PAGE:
dir. Philippe Martinez and Mick Davis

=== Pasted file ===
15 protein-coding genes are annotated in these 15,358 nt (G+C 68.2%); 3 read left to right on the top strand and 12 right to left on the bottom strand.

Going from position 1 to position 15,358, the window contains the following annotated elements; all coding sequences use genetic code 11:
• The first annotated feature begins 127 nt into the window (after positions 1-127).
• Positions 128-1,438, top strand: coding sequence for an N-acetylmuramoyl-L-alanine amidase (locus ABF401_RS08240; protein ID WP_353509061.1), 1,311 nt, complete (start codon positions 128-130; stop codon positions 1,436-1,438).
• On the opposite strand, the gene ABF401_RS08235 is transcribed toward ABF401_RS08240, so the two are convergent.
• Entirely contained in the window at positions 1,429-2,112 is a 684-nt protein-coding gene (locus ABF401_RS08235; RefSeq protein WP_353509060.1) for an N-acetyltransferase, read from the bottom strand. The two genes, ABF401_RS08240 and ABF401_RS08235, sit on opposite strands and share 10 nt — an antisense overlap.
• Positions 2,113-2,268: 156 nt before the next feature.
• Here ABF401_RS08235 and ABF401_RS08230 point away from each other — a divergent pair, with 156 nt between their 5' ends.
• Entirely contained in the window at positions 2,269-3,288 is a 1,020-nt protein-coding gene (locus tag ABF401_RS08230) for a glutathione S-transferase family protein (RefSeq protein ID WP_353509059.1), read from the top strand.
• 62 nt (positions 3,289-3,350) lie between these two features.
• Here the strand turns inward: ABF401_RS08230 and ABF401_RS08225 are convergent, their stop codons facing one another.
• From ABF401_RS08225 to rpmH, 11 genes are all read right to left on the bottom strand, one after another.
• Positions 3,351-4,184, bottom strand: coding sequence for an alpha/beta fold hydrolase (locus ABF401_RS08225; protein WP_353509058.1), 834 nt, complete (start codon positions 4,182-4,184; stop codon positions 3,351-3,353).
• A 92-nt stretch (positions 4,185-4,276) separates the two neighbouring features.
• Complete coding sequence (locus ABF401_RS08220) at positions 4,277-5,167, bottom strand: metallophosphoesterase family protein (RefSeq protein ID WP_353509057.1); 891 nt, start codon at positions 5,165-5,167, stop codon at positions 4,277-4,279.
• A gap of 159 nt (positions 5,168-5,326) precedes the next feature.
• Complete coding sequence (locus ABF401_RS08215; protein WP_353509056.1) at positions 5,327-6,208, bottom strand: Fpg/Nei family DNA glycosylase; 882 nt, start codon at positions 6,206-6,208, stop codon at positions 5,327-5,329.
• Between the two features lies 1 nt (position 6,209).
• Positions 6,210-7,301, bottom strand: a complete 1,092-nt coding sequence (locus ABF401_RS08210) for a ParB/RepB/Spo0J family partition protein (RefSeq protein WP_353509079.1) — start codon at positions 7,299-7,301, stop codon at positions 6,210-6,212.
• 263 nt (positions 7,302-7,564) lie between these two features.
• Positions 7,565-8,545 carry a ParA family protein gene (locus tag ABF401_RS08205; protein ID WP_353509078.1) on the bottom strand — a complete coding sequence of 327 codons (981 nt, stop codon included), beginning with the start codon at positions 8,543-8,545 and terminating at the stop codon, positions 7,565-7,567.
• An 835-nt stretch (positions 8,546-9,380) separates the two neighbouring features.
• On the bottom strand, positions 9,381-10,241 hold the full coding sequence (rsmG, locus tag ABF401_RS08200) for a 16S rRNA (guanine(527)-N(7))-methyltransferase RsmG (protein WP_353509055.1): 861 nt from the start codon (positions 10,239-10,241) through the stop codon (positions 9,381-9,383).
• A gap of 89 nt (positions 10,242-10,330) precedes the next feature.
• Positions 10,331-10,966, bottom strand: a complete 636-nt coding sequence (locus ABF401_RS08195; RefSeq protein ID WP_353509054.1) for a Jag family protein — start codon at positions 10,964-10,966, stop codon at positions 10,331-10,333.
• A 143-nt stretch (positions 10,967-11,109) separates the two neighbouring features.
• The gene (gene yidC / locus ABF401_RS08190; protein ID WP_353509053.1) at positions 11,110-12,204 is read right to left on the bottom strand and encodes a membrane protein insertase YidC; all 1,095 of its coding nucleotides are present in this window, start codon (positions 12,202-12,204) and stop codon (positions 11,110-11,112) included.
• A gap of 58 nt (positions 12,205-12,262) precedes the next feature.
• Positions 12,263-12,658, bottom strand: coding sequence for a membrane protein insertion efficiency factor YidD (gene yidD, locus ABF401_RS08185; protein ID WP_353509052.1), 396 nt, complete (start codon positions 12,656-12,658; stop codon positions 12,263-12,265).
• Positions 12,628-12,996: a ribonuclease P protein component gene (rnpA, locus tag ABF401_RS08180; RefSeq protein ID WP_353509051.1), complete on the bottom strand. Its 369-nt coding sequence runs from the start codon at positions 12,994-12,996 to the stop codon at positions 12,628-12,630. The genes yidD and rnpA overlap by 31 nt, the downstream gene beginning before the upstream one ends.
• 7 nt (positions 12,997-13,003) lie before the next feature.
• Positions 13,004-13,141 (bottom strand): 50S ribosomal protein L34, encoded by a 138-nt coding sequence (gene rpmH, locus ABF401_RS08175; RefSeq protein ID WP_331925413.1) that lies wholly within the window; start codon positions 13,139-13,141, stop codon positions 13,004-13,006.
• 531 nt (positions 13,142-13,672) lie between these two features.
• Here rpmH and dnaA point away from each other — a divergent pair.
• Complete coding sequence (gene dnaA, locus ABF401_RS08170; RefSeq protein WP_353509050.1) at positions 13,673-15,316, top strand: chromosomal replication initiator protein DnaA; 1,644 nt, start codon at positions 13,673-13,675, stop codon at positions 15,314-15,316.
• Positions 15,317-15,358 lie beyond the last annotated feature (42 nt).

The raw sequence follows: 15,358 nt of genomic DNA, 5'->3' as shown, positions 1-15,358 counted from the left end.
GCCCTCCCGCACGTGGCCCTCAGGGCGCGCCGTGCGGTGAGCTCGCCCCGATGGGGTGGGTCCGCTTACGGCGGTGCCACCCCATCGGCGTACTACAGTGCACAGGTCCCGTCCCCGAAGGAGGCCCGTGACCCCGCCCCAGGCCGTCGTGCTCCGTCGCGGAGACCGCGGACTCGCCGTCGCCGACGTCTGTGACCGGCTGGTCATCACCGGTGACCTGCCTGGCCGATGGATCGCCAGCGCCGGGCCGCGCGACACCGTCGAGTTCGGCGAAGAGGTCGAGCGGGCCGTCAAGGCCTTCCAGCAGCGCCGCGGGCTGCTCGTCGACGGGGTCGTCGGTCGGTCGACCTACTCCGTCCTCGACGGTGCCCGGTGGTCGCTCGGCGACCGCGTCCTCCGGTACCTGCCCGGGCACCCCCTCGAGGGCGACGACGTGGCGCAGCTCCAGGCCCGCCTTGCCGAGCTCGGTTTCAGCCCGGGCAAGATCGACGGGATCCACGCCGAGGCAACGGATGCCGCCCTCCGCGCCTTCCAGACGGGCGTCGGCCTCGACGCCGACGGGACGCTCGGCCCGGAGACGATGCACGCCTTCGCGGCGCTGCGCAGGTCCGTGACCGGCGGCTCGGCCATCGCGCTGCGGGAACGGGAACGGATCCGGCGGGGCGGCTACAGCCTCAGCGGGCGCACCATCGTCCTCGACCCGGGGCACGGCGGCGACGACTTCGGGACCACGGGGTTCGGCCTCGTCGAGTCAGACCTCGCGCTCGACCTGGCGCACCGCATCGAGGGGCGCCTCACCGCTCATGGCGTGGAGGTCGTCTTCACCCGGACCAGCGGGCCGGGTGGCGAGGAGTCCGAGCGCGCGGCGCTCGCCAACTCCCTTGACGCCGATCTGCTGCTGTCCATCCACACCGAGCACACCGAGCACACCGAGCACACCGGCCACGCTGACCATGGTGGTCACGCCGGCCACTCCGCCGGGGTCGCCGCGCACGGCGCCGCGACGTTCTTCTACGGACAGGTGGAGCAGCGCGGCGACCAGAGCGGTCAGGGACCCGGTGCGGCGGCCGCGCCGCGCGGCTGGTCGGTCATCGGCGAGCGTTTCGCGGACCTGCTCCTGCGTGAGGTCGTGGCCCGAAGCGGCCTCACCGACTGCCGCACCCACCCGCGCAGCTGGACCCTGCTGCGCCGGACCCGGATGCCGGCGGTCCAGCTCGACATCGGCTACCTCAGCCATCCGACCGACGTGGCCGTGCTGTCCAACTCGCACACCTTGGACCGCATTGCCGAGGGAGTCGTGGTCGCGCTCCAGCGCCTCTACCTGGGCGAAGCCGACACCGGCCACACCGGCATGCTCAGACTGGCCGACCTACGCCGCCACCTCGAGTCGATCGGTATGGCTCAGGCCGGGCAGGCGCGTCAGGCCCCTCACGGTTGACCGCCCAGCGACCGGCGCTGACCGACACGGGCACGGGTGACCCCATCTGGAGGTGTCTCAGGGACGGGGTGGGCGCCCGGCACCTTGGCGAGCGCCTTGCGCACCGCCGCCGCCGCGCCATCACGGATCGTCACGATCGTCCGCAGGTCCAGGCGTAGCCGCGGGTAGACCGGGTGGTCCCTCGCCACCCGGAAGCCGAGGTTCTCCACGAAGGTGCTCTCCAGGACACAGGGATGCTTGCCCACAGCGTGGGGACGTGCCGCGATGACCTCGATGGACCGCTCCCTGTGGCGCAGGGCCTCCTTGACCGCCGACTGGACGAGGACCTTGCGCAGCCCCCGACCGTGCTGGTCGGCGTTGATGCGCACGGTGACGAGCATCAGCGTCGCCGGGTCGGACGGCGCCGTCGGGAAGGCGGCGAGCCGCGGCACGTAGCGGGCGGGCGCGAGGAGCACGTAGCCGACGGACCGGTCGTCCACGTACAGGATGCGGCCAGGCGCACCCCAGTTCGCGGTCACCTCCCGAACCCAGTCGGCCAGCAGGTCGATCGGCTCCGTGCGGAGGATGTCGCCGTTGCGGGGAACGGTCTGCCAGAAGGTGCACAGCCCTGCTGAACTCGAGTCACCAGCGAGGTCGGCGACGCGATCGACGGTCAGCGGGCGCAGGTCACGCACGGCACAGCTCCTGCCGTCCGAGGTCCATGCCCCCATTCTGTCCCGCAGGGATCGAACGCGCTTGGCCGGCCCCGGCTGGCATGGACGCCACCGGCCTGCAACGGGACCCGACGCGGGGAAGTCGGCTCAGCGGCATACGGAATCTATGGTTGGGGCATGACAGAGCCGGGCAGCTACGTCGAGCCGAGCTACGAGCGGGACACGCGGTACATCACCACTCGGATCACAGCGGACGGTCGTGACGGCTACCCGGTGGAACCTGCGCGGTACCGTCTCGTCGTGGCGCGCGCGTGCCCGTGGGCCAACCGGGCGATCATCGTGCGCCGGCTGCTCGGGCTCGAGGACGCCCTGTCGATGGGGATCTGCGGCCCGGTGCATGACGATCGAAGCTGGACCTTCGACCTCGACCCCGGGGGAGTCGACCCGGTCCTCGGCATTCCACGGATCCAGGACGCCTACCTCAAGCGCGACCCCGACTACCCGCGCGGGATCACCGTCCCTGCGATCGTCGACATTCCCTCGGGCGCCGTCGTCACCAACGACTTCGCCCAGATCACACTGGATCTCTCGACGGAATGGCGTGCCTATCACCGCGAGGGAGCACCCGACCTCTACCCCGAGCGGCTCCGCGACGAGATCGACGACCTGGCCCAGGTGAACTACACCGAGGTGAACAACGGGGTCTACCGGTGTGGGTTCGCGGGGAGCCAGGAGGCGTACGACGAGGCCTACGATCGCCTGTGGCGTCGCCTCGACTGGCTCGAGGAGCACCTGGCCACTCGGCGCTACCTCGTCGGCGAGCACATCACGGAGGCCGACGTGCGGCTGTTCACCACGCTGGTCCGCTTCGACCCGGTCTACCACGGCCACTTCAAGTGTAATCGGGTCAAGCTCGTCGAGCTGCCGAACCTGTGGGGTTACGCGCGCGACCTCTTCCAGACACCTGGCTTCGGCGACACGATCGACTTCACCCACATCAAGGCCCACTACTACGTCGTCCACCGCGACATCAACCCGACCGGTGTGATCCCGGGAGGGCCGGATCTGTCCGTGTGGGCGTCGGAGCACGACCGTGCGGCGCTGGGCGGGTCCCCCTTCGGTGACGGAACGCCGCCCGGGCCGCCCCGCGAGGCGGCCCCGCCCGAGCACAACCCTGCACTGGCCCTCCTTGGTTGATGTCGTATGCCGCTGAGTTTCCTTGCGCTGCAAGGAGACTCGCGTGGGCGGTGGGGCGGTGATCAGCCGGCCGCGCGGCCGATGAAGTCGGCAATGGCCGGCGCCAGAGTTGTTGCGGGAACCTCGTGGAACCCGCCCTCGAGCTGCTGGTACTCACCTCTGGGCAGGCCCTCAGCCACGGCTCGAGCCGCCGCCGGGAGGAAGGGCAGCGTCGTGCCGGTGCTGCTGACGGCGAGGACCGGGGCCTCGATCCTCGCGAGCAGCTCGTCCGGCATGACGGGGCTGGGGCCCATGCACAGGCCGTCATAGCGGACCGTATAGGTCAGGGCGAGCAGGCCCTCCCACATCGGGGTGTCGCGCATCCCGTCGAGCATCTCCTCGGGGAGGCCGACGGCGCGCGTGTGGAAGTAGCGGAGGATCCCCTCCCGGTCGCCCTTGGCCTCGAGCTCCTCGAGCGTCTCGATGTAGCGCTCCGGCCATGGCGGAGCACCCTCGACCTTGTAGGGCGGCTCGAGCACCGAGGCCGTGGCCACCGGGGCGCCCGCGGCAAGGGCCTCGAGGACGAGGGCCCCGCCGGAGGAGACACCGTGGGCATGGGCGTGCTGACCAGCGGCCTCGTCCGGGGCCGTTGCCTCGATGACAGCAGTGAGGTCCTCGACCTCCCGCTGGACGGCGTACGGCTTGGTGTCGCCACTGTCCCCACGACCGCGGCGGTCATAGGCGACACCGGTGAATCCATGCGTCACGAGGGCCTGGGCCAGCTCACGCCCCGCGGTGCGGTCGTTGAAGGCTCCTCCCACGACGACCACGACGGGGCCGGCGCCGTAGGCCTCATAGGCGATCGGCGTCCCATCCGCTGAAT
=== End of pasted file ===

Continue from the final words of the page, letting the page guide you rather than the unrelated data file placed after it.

Classic Christmas films, from It’s a Wonderful Life to Home Alone, are centred around the joy and warmth of family. After all, Christmas is supposed to be a time of giving, goodwill, and love. So why Father Christmas is Back decided to base a Christmas film around the most obnoxious, selfish, shrill, manipulative, deceitful and downright irritating family in existence is a mystery surely lost to the ages. Kelsey Grammer, clearly slowly killing his career before it can be offed once and for all by the Frasier reboot, plays the titular father. He brings his trophy girlfriend to meet his family – four sisters, each a more poorly sketched stereotype than the last (the uptight one! The rebellious one! The shallow one! The one who talks about nothing except The Beatles!), plus their mother, the titular father’s brother, and various romantic interests and children in tow. It is as though Father Christmas is Back specifically tried to suck out any chance of liking or respecting a single character. They lie, they cheat, they steal, they fly into unwarranted rages, they lounge around their impossibly huge castle-mansion and moan about how difficult life is, and then they all sing along and pub karaoke and wish each other a merry Christmas. Apparently the most cruel and barbaric emotional treatment can be forgiven if you don a Christmas jumper and go to the school nativity play. Indeed, the only halfway-likeable character is the sweet, enthusiastic trophy girlfriend, so naturally she’s subjected to mocking and undermining at every turn. Father Christmas is Back is an insult to Christmas, an insult to comedy, and an insult to humanity in general.